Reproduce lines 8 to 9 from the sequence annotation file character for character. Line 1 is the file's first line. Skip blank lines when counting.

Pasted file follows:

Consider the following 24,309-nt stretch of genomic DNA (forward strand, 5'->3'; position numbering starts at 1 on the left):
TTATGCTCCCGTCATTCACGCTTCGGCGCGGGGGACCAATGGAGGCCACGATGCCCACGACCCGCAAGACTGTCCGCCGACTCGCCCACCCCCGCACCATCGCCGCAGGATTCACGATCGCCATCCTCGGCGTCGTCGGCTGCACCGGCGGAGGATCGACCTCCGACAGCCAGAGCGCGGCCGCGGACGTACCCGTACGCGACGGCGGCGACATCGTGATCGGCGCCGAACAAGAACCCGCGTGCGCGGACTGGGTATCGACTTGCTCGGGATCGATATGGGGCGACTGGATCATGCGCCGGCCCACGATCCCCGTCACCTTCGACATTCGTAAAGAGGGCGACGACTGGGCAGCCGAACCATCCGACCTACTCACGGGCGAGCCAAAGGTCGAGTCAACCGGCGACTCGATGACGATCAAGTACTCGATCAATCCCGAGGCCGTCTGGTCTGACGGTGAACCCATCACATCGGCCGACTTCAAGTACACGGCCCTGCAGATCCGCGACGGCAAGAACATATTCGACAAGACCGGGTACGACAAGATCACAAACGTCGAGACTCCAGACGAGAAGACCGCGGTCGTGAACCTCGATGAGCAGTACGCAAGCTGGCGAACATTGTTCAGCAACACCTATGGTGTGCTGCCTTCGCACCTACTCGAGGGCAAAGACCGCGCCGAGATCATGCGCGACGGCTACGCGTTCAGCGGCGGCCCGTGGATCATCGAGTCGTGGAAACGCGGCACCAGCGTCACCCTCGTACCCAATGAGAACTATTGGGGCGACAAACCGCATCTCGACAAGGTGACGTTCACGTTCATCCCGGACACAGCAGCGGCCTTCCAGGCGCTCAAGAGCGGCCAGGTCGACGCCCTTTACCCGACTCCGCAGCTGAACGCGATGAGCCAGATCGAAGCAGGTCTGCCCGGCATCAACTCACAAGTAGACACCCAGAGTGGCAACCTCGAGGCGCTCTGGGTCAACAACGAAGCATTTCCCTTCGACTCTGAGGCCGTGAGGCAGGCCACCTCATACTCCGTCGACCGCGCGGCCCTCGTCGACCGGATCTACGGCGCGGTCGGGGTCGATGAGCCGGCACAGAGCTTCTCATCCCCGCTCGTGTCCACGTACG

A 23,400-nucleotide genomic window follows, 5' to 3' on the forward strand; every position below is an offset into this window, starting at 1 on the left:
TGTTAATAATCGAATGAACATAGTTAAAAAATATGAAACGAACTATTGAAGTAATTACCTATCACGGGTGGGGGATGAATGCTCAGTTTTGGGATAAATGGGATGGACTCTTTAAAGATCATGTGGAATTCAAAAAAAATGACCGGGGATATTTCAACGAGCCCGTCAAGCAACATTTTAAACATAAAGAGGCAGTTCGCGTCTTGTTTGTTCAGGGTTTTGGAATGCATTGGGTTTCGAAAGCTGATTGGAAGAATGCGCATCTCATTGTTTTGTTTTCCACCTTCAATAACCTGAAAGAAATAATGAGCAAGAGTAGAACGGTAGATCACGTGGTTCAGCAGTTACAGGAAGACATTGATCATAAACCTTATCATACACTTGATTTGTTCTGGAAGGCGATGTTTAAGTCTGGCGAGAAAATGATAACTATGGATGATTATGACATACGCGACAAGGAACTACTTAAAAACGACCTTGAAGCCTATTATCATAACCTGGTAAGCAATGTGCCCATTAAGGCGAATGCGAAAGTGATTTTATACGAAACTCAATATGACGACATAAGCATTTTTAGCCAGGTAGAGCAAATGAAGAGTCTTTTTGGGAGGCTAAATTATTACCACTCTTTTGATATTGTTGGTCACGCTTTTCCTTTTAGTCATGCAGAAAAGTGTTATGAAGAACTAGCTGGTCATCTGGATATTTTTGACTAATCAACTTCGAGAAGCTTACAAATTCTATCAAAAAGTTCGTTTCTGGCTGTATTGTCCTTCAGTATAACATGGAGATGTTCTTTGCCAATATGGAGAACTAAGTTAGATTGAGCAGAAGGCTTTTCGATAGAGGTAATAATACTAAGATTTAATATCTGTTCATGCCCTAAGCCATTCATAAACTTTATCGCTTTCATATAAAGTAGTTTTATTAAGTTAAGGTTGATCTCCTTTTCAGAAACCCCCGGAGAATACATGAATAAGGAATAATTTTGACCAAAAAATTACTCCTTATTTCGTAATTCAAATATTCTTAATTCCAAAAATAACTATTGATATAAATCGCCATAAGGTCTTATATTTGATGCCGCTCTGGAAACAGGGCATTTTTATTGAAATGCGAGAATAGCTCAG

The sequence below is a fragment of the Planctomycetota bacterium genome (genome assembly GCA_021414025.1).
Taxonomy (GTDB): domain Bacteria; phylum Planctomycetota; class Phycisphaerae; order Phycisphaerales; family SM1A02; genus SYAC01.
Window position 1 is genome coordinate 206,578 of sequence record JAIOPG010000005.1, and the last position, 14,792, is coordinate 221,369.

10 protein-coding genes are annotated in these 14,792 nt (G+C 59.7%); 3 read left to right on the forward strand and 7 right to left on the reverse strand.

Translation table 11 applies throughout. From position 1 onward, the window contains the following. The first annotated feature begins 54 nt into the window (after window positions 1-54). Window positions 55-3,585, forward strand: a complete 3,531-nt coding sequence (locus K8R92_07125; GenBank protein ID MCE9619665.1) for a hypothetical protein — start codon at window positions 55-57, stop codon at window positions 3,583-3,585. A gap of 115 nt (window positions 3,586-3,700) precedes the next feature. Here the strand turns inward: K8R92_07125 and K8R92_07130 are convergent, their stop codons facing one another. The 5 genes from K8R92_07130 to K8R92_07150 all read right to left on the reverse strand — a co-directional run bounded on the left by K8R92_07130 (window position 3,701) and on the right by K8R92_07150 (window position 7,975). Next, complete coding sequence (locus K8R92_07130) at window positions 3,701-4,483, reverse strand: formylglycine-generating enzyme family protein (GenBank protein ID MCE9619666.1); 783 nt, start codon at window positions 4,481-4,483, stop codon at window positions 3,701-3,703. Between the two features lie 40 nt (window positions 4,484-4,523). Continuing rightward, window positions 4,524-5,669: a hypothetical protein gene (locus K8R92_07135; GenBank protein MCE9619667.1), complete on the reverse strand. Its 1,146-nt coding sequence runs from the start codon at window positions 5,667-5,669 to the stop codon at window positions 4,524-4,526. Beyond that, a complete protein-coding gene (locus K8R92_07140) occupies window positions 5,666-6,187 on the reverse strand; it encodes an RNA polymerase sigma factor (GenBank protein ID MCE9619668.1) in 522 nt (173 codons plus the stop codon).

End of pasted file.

10 protein-coding genes are annotated in these 14,792 nt (G+C 59.7%); 3 read left to right on the forward strand and 7 right to left on the reverse strand.

Translation table 11 applies throughout. From position 1 onward, the window contains the following. The first annotated feature begins 54 nt into the window (after window positions 1-54). Window positions 55-3,585, forward strand: a complete 3,531-nt coding sequence (locus K8R92_07125; GenBank protein ID MCE9619665.1) for a hypothetical protein — start codon at window positions 55-57, stop codon at window positions 3,583-3,585. A gap of 115 nt (window positions 3,586-3,700) precedes the next feature. Here the strand turns inward: K8R92_07125 and K8R92_07130 are convergent, their stop codons facing one another. The 5 genes from K8R92_07130 to K8R92_07150 all read right to left on the reverse strand — a co-directional run bounded on the left by K8R92_07130 (window position 3,701) and on the right by K8R92_07150 (window position 7,975). Next, complete coding sequence (locus K8R92_07130) at window positions 3,701-4,483, reverse strand: formylglycine-generating enzyme family protein (GenBank protein ID MCE9619666.1); 783 nt, start codon at window positions 4,481-4,483, stop codon at window positions 3,701-3,703. Between the two features lie 40 nt (window positions 4,484-4,523). Continuing rightward, window positions 4,524-5,669: a hypothetical protein gene (locus K8R92_07135; GenBank protein MCE9619667.1), complete on the reverse strand. Its 1,146-nt coding sequence runs from the start codon at window positions 5,667-5,669 to the stop codon at window positions 4,524-4,526. Beyond that, a complete protein-coding gene (locus K8R92_07140) occupies window positions 5,666-6,187 on the reverse strand; it encodes an RNA polymerase sigma factor (GenBank protein ID MCE9619668.1) in 522 nt (173 codons plus the stop codon).